Share
Single Page

More from Scott Horton:

No Comment March 28, 2014, 12:32 pm

Scott Horton Debates John Rizzo on Democracy Now!

On CIA secrecy, torture, and war-making powers

No Comment November 4, 2013, 5:17 pm

The Torture Doctors

An expert panel concludes that the Pentagon and the CIA ordered physicians to violate the Hippocratic Oath

No Comment August 12, 2013, 7:55 am

Obama’s Snowden Dilemma

How will the Obama Administration handle Edward Snowden’s case in the long term?

Get access to 164 years of
Harper’s for only $34.99

United States Canada

CATEGORIES

THE CURRENT ISSUE

May 2014

50,000 Life Coaches Can’t Be Wrong

= Subscribers only.
Sign in here.
Subscribe here.

The Quinoa Quarrel

= Subscribers only.
Sign in here.
Subscribe here.

You Had to Be There

= Subscribers only.
Sign in here.
Subscribe here.

A Study in Sherlock

= Subscribers only.
Sign in here.
Subscribe here.

view Table Content

FEATURED ON HARPERS.ORG

Post
“In Thunupa’s footsteps grew a miraculous plant that could withstand drought, cold, and even salt, and still produce a nutritious grain.”
Photograph by Lisa M. Hamilton
Article
A Study in Sherlock·

= Subscribers only.
Sign in here.
Subscribe here.

“It is central to the pleasure of the Sherlock Holmes stories that they invite play, and that they were never meant to be taken seriously.”
Illustration by Frederic Dorr Steele
Post
My Top 5 Metal Albums and Their Poetic Counterparts·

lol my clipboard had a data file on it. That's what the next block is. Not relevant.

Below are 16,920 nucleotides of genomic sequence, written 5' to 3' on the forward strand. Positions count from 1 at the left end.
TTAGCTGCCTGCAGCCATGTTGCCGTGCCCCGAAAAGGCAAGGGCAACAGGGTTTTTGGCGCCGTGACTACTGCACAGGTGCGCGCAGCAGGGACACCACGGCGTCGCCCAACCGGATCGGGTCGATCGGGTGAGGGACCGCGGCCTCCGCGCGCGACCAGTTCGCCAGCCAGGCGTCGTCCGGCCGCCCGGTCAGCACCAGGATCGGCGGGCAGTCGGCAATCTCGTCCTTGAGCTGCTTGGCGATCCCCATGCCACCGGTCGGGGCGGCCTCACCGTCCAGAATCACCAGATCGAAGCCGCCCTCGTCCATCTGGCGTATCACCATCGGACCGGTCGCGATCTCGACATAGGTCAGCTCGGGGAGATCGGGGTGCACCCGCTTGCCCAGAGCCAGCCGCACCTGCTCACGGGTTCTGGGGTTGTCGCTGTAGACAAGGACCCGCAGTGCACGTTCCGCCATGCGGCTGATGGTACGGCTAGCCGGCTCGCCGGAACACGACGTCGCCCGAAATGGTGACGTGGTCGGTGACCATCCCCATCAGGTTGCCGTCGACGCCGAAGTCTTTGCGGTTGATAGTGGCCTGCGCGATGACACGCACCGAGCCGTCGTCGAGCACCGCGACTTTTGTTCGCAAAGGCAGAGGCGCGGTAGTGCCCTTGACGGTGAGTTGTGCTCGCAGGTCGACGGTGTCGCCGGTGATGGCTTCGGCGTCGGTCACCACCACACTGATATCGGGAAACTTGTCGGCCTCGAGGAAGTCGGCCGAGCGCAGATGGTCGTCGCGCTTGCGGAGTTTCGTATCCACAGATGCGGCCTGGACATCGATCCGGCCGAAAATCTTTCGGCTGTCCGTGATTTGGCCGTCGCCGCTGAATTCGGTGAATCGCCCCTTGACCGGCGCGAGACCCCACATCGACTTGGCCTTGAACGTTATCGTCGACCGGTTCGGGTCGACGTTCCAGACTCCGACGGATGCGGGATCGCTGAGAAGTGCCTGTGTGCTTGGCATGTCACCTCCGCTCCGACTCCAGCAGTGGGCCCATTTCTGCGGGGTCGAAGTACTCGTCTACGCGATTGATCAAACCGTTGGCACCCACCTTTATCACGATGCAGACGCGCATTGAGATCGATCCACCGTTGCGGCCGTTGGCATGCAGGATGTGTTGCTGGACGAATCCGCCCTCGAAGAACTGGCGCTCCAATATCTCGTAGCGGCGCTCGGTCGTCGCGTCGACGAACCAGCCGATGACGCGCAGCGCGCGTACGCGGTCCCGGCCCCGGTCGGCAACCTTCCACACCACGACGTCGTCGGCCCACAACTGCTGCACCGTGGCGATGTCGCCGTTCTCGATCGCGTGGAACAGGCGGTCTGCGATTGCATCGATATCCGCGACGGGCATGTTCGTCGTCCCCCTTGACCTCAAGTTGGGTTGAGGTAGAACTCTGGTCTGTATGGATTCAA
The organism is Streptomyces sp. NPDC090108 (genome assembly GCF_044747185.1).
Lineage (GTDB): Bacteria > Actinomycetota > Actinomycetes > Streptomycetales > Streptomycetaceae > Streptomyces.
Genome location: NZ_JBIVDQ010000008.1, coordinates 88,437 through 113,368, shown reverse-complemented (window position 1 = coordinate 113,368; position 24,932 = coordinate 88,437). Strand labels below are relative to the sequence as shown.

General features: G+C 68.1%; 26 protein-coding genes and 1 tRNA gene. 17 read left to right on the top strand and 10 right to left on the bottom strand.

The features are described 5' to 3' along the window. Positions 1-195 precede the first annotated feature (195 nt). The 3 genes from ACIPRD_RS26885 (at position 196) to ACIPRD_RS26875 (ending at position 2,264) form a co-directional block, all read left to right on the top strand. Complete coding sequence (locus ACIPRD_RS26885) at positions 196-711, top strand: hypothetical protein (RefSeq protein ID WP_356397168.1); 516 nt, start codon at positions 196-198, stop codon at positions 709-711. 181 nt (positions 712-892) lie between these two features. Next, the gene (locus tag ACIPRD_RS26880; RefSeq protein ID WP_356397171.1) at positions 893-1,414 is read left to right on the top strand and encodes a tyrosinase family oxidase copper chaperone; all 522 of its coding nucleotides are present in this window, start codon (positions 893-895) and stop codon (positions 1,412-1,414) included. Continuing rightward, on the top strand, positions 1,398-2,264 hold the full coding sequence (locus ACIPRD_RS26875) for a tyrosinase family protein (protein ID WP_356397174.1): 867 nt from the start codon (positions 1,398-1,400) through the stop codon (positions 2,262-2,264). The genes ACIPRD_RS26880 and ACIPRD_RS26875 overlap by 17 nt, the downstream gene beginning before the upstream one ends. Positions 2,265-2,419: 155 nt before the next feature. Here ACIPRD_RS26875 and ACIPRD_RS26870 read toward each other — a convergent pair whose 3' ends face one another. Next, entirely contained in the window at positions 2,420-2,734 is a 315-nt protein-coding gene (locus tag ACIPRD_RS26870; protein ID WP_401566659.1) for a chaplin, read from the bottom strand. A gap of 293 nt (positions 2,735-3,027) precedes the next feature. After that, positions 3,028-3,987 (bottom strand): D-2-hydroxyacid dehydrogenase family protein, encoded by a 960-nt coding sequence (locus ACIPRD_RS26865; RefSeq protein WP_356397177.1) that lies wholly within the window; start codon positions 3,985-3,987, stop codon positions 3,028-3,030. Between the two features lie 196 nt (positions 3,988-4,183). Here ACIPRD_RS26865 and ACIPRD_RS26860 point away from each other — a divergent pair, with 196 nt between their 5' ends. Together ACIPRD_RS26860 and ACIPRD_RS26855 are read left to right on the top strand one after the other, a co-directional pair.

= Subscribers only.
Sign in here.
Subscribe here.

“1. Death, The Sound of Perseverance (Nuclear Blast, 1998)”
Photograph (detail) by Peter Beste
Article
Found Money·

= Subscribers only.
Sign in here.
Subscribe here.

“I have spent my entire adult existence in a recession. Like most people I talk to, I assume the forces that control the market are at best random and at worst rigged. The auction shows only confirm that suspicion.”
Illustration by Steven Dana
Post
The School of Permanent Revolución·

= Subscribers only.
Sign in here.
Subscribe here.

“The University of Venezuela has provided a consistent counterweight to governmental authority, but it has also reliably produced the elite of whatever group replaced the status quo.”
Photograph © Daniel Lansberg-Rodríguez

Percentage of Americans who believe that there is baseball in heaven:

56

The Vatican said that fewer people were confessing their sins.

After being convicted of tax fraud in Italy, 77-year-old former prime minister Silvio Berlusconi was sentenced to a year of community service at a home for the elderly in Lombardy.

Subscribe to the Weekly Review newsletter. Don’t worry, we won’t sell your email address!

HARPER’S FINEST

Citizen Walmart

By

The retail giant’s unlikely romance with small farmers

Subscribe Today